Wednesday, July 20, 2016

From Limited To Limitless

[Shri Hanuman]“O Devi, being interested in the welfare of your valiant husband Rama, I arrived here alone, on the instructions of Sugriva.” (Hanuman, Valmiki Ramayana, Sundara Kand, 35.75)

tasya vīryavato devi bhartuḥ tava hite rataḥ |
aham ekaḥ tu samprāptaḥ sugrīva vacanāt iha ||

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Has Shri Hanuman just revealed a flaw? He should know better, after all. He is well versed in the Vedas. He is able to both remember the words and make proper use of them. He can construct perfect Sanskrit on the fly. Sanskrit is no easy language; it is the preferred choice for the gods. Hence the script it uses is known as Devanagari, which means “city of the gods.”

“One cannot speak this way without having been well-trained in the Rig Veda, memorized the Yajur Veda, and thoroughly understood the Sama Veda.” (Lord Rama speaking to Lakshmana about Hanuman, Valmiki Ramayana, Kishkindha Kand, 3.28)

Shri Rama was impressed in the first meeting with Hanuman. The chief minister to the Vanara Sugriva was able to glorify both Rama and His younger brother Lakshmana perfectly. Hanuman did not stutter. He did not pause for dramatic effect or to look for the proper words. The Sanskrit flowed from Hanuman without interruption, and the content was beautiful. It had to be since it accurately described the Supreme Lord and the person who serves Him without fail for all of eternity.

Since Hanuman is connected to Rama, it would make sense for him to be very intelligent. There are many aspects to that intelligence, with a fundamental one relating to the identity of living entities. More specifically, that every living thing is a spirit soul. There is no qualification on the soul. It is not that there are human souls and animal souls. Spirit is spirit. The only difference is between individual spirit, jivatma, and supreme spirit, Paramatma.

There is qualification in terms of body type. The human being has a high potential for intelligence. The animals lack this potential. Nevertheless, the animal is still a living thing. It has a spiritual spark within that animates it. Movement itself doesn’t have to be present to indicate life. The trees are living things, but they do not move. Eating, sleeping, mating and defending are the four basic signs of life, but any kind of autonomous growth, where the body changes, indicates the presence of a combination of spirit and matter.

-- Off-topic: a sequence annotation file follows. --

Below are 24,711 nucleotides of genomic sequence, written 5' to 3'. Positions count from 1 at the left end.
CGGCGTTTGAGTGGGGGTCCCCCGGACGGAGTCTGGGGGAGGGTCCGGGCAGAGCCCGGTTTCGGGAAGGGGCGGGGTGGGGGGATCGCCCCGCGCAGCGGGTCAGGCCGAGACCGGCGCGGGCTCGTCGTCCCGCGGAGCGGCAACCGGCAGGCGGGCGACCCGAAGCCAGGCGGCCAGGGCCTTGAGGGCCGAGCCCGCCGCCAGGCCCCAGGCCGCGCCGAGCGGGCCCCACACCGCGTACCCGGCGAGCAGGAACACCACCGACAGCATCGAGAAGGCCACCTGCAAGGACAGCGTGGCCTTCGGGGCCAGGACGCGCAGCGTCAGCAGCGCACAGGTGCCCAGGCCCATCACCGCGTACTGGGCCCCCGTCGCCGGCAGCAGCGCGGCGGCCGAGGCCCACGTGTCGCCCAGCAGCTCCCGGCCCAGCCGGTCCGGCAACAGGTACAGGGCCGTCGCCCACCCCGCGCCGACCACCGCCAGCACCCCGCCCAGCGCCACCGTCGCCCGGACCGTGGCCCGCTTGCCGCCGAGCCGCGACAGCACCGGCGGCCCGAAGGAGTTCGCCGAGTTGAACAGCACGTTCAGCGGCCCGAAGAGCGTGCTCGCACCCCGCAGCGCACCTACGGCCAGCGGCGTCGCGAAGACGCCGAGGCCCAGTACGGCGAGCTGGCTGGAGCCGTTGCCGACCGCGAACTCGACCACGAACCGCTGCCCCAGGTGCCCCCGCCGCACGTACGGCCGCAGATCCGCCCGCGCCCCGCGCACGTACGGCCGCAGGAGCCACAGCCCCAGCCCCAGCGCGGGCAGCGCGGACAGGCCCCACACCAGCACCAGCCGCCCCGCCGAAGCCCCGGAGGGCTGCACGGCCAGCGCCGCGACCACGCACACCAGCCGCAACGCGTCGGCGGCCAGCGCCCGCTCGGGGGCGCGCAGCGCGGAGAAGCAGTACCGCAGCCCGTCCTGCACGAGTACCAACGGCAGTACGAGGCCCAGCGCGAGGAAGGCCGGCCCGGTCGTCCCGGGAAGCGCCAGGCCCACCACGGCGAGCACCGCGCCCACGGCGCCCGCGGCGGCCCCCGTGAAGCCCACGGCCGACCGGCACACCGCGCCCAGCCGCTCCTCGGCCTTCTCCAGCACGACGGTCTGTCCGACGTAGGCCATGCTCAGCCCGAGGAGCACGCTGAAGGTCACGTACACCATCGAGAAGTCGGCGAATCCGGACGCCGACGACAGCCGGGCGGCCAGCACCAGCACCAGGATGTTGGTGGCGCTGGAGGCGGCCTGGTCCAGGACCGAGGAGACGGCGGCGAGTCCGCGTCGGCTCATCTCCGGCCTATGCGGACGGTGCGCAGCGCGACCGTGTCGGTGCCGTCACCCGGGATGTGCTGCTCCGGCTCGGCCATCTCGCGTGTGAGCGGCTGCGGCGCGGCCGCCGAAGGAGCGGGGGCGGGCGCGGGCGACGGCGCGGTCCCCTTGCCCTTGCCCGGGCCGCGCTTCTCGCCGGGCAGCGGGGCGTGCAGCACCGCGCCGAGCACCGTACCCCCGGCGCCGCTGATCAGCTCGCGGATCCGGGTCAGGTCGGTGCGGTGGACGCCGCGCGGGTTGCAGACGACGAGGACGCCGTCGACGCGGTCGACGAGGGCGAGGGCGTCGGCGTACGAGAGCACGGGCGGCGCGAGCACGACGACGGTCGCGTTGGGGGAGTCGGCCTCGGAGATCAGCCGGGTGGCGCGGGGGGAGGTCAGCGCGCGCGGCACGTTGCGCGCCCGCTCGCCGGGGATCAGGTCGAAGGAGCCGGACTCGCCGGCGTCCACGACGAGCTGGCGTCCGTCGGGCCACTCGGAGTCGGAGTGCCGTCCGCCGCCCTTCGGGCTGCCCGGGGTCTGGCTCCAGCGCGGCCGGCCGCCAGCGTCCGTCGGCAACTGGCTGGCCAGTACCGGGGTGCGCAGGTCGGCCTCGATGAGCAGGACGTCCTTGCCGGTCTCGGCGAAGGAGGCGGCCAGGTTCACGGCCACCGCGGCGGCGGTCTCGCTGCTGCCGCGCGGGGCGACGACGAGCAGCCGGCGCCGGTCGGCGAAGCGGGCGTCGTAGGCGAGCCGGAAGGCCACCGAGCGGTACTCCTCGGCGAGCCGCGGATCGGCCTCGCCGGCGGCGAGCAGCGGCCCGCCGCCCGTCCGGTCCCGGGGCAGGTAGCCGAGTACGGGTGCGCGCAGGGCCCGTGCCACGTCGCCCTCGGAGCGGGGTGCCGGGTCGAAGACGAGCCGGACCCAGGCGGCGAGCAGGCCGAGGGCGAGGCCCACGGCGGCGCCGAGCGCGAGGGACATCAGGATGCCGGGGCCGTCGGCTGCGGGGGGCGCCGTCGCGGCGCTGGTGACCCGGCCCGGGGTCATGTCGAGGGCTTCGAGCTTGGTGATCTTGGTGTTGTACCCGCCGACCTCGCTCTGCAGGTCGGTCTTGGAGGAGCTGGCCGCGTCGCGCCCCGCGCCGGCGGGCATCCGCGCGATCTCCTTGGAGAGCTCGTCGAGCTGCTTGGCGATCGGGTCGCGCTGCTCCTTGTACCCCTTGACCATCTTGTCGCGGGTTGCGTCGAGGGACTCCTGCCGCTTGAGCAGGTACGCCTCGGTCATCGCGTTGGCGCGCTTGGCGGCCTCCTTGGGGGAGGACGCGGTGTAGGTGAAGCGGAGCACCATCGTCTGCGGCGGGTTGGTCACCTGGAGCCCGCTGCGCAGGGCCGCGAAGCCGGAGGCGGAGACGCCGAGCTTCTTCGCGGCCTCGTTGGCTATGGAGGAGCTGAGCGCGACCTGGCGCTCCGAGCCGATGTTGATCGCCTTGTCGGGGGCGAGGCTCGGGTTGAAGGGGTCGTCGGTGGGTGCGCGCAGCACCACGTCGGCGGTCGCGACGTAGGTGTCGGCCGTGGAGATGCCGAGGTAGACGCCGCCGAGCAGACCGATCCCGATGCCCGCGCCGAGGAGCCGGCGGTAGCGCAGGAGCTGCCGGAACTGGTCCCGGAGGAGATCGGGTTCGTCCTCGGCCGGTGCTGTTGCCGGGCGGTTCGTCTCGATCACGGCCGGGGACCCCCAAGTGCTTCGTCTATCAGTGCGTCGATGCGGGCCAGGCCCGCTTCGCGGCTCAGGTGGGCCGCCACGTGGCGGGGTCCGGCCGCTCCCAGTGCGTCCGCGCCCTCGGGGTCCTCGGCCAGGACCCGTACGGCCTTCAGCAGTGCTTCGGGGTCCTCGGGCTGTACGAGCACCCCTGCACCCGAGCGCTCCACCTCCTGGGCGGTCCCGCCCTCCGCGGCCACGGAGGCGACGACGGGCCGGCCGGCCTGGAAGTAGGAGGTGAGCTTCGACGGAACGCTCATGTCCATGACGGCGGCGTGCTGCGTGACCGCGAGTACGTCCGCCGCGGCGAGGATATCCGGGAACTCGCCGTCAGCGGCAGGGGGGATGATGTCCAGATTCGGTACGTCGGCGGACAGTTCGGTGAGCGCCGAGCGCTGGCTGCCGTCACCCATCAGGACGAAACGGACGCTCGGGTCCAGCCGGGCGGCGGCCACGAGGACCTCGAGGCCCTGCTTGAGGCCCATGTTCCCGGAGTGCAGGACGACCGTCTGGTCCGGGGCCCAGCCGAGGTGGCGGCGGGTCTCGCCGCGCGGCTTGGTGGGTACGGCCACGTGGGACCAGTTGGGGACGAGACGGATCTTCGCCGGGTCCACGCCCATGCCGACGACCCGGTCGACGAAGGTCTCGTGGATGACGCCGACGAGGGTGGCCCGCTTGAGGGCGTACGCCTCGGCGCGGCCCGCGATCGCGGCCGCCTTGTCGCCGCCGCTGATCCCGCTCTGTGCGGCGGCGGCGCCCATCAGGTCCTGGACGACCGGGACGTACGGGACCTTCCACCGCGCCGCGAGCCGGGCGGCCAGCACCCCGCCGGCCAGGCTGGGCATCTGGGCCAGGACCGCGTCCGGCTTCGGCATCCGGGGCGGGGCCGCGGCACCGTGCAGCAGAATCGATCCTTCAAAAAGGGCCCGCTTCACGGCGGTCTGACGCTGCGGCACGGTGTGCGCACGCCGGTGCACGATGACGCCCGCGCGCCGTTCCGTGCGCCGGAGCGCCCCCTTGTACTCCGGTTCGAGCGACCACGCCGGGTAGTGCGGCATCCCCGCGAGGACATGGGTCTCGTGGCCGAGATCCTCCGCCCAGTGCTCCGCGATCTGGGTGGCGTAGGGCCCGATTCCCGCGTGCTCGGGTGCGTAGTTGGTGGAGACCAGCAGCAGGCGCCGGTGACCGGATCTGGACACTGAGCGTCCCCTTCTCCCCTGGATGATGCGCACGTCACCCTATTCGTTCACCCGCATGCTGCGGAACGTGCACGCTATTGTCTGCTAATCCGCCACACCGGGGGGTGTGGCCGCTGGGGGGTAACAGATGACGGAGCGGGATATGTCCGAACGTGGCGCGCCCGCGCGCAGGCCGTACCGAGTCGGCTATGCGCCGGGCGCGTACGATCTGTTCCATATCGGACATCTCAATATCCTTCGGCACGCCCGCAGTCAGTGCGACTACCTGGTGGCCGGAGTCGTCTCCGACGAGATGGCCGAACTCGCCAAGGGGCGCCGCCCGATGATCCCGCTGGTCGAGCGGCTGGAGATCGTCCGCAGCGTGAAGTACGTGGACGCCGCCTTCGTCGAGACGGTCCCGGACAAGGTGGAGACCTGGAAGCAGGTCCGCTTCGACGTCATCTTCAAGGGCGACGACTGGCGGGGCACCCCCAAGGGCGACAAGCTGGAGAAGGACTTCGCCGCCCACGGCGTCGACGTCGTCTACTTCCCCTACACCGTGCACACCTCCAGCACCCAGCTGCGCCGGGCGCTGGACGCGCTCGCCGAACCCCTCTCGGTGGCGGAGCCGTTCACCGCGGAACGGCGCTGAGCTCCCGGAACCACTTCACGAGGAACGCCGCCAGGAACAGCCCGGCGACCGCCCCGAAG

As Hanuman knows about the presence of the soul, by extension he should be interested in the welfare of all souls. Yet in the above referenced verse from the Ramayana, it looks like the great servant who crossed the ocean in search of Rama’s wife Sita has a limited interest. The Sanskrit words are bhartu tava hite ratah. This means “interested in the welfare of your husband.” While that is very nice, why isn’t Hanuman interested in the welfare of everyone? Indeed, this is how Sita once described her husband Rama.

“My husband Rama is famous throughout the world. He is pure, truthful, and very gentle. He is mighty-armed, has wide eyes, and is always busy working for the welfare of all living beings [sarva-bhuta-hite-ratah].” (Sita Devi speaking to Ravana, Valmiki Ramayana, Aranya Kand, 47.11)

Rama is God Himself, so it makes sense that He would have this interest. Sita’s description is sufficient for proving that Hanuman is intelligent. If you serve the person who is interested in the welfare of all creatures, then by extension you have the same interest. When the situation is reversed, the same property is not there. For instance, if my interest is focused only on my family, it doesn’t mean other families benefit. If I only care about my nation, what about other nations? Are they not populated with people? Is not everyone in this world struggling with the same things, namely attachment and separation, happiness and sadness, birth and death?

[Shri Hanuman]Rama possesses great heroism, viryavatah. He is not afraid of anyone. By serving the heroic one, Hanuman is doing the best service for his fellow man. The supposedly limited focus of service to the Supreme Lord automatically extends limitless help. The longevity of the Ramayana is itself proof. People still know Hanuman to this day because of that one brief period in history. He helped Rama so much that he became forever dear to both Rama and His wife Sita. Their favor is all that is needed to be successful in life. Through that favor Hanuman continues to rescue fallen souls by showing the example that life is meant to be spent in devotional service, bhakti-yoga. That service can be practiced in any condition of life, in any type of body.

In Closing:

Since in Rama’s welfare interested,

Not Hanuman’s scope limited?

 

Why not for all creatures to see,

That best situated they be?

 

Service to Supreme Lord actually,

Benefit to others automatically.

 

Rama caring for creatures every single one,

In bhakti-yoga like Hanuman there is none.